Promises to Keep

I am, these days, a poster child for depression: unwashed, unclothed, unkempt, unmotivated. But strangely not depressed. Well, maybe a little, but it’s more an easing, an inching, a cautious seepage toward the new, the unknown (and frankly unwanted).

Change in the New Year is, of course, so largely mythical. And yet sometimes change doesn’t need to be tangible to be real. The symbolism alone can be crippling.

I don’t do change well. I don’t go to bed well. I don’t get up well. Don’t like to get in the shower; don’t like to get out of the shower. I love life, but the segue between episodes can throw me into a dither.

“I wake to sleep, and take my waking slow./I learn by going where I have to go.” Theodore Roethke’s tenuous broachings became a mantra when I traveled through Greece alone for three weeks, knowing no one, not speaking the language. I was forty-two, coming out of a dark place in the midst of a charmed life, and those words have worked magic on me ever since.

And so you will find me at the start of every new year, poised for the weeks-long morning of pajamas, tea and fire, short of words but long on the silent questioning dance with whomever lives inside me.

And it will lead me along the long road home, toward those promises I keep . . . but slowly. Have patience.

And yet, as changes go, this year will bring some of the largest for me: the marriage of my firstborn, the college graduation and home-leaving of my baby, the declining health of my sole remaining parent, the impending cross-country move of my son, two very grand art achievements, the tearful closing of Ciel Gallery, an intense two-year labor of love, and decisions about my path from here. Pajamas and tea, indeed.

I recognize, of course, that change, even dreaded change, often brings unexpected blessings, and even less blessed changes help us evolve, most often for the better, kicking and screaming attendant. But evolution requires action, a meeting head-on and toe to toe with our hearts on our sleeves and our brains ready to verbalize and vocalize.  Backs straightened, eyes peeled, belts tightened, no shields. I like being a warrior, but I can get pretty whiny when the battle isn’t on my own terms.

But the promises I’ve made will rouse me, stumbling toward Saturday classes, weekend workshops, dinners and swim meets, deadlines, and the occasional requisite cleaning. Every smile will help me loosen the grip on the shield, step into the future, open the heart a bit more. But the goodbyes will never flow as easily as the tears, and I suppose that saline cleansing is part of the plan. So bring it on Life. Almost ready.

“This shaking keeps me steady. I should know.
What falls away is always. And is near.
I wake to sleep, and take my waking slow.
I learn by going where I have to go.”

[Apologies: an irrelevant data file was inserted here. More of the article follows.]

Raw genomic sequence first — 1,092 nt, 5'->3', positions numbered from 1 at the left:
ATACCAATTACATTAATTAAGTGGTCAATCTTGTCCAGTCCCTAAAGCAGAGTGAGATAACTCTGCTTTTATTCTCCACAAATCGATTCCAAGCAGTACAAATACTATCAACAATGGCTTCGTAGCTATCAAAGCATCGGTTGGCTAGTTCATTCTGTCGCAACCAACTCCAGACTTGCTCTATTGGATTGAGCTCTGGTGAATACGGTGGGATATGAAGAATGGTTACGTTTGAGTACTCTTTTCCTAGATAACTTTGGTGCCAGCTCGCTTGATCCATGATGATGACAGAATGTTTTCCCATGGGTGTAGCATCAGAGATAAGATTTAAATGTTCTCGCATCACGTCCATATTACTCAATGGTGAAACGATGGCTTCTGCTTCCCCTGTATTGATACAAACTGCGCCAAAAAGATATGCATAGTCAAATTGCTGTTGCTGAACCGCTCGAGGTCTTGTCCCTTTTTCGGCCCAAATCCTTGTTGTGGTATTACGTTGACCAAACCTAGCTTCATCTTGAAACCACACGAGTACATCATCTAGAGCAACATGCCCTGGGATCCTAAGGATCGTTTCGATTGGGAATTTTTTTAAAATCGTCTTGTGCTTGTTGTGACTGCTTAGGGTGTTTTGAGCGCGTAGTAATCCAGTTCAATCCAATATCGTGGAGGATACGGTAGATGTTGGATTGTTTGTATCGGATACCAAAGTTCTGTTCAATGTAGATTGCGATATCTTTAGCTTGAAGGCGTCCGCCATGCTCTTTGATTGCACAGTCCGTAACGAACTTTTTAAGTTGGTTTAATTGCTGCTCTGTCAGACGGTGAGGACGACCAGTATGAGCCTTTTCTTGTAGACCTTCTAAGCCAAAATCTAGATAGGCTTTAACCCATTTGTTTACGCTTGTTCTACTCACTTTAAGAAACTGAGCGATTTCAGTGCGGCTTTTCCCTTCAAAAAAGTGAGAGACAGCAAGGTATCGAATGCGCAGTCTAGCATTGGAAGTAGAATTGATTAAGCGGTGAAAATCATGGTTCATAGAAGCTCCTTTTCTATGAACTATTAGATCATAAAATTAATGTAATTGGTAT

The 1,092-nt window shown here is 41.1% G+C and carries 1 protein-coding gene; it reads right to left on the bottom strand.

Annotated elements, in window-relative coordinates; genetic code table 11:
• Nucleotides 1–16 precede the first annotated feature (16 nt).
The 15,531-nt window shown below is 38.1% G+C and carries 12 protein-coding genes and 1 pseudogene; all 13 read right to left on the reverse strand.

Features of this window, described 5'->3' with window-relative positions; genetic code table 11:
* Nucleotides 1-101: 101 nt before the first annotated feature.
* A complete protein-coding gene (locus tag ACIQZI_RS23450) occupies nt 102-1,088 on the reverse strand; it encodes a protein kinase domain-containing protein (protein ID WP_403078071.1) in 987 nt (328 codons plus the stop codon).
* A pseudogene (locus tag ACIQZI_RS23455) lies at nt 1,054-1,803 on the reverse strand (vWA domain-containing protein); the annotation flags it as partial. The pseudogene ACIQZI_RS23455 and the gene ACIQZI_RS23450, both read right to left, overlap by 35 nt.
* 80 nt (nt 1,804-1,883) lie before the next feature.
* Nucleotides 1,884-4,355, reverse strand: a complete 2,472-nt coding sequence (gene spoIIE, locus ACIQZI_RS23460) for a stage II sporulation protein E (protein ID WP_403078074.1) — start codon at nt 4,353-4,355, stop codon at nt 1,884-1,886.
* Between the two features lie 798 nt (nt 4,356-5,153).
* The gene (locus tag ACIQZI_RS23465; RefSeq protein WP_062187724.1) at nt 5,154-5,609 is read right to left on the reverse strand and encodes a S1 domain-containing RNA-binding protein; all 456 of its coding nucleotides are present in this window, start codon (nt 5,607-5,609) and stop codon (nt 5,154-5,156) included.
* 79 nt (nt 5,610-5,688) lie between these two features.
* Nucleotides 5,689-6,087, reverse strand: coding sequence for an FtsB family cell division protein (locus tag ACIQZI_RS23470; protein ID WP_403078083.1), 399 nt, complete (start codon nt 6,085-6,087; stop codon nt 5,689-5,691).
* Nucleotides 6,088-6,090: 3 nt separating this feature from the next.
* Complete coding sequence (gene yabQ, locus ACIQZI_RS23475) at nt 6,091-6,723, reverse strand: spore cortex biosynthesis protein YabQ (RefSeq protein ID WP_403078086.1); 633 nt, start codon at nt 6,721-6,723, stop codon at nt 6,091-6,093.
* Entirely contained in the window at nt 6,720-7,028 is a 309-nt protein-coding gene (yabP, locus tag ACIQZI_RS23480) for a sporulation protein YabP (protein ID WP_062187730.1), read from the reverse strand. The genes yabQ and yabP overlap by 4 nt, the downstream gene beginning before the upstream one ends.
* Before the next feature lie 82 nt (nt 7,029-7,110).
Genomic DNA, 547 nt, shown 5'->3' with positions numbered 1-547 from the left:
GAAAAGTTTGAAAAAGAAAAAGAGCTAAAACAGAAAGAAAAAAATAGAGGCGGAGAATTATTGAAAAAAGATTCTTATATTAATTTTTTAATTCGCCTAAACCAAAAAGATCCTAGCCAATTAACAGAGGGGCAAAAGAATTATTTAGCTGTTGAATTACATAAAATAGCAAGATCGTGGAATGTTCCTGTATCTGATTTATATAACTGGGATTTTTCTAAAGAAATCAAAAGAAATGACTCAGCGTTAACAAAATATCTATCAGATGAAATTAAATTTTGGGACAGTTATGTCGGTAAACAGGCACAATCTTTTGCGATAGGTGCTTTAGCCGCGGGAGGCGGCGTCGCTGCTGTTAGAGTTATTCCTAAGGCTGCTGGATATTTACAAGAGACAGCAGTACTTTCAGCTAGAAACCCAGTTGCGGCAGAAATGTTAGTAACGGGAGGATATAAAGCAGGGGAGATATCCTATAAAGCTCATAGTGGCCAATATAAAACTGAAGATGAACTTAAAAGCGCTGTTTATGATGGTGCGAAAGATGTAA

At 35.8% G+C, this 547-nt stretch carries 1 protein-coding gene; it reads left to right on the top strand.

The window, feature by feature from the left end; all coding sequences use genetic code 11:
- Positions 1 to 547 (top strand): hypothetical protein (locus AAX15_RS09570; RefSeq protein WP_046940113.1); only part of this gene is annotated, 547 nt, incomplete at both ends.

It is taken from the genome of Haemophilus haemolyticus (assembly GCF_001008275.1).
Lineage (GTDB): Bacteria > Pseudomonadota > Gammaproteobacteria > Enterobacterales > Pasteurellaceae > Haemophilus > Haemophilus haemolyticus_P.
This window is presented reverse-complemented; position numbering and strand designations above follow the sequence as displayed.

Art: Not (Just) a Pretty Picture

Ciel Gallery’s exhibition entitled The War Against Peace presents the responses of artists across the nation as they ponder the question of why we continue to cry for peace and simultaneously continue to wage war. Best of Show winner Janet Kozachek, whose Fallen Floyd is pictured above, illustrates the emotional and physical torture of war in stone and handmade ceramic. Phil Fung‘s War and Peace depicts a hundred or so maniacal Continue reading

Mosaic Howl

Okay, random things first. In between my too-many pursuits, I finally finished Howl, my mosaic protest piece, just in time for the opening of The War Against Peace Exhibition at Ciel Gallery. I chose to work this piece in a folk-art style, because it is so often the “child” within us that reacts most instinctively to the atrocities around us. The image depicts a Peace Angel howling in anguish over the current state of Man and Earth. Alphabet Millefiori spell out her howls as she flies over the land surveying our lives below. This piece uses vitreous, smalti, millefiori, glass beads, and shell. Click on the image to enlarge and read the messages.

Mosaic Maestro Giulio Menossi to Jury Contemporary Mosaic Art

I am such a huge fan of Master Mosaicist Giulio Menossi, that I would consider it the highest honor to be plastered with smalti and embedded into one of his wholly fantastical three-dimensional works, just to have the honor of hanging about in his studio and watching this genius at work. Continue reading

Ciel Signs On

Today I became official, with the (six-hour) mounting of Ciel’s sign, and my first (and last) adventure with stained glass. I can’t tell you how giddy I am to 1) have that nine-square-foot sign off my living room floor, 2) to give my slit fingers and gouged nails a break from the grinder, 3) to have survived the deadly plexi-flex , and 4) to have kept the smile nailed in place through four mounting trials and three dismountings so the space could be adjusted, and adjusted, and adjusted. Mounted photos to follow shortly on my flickr site. Stained glass on plexiglas, with crystal point stars, ungrouted, mounted behind a clear glass pane.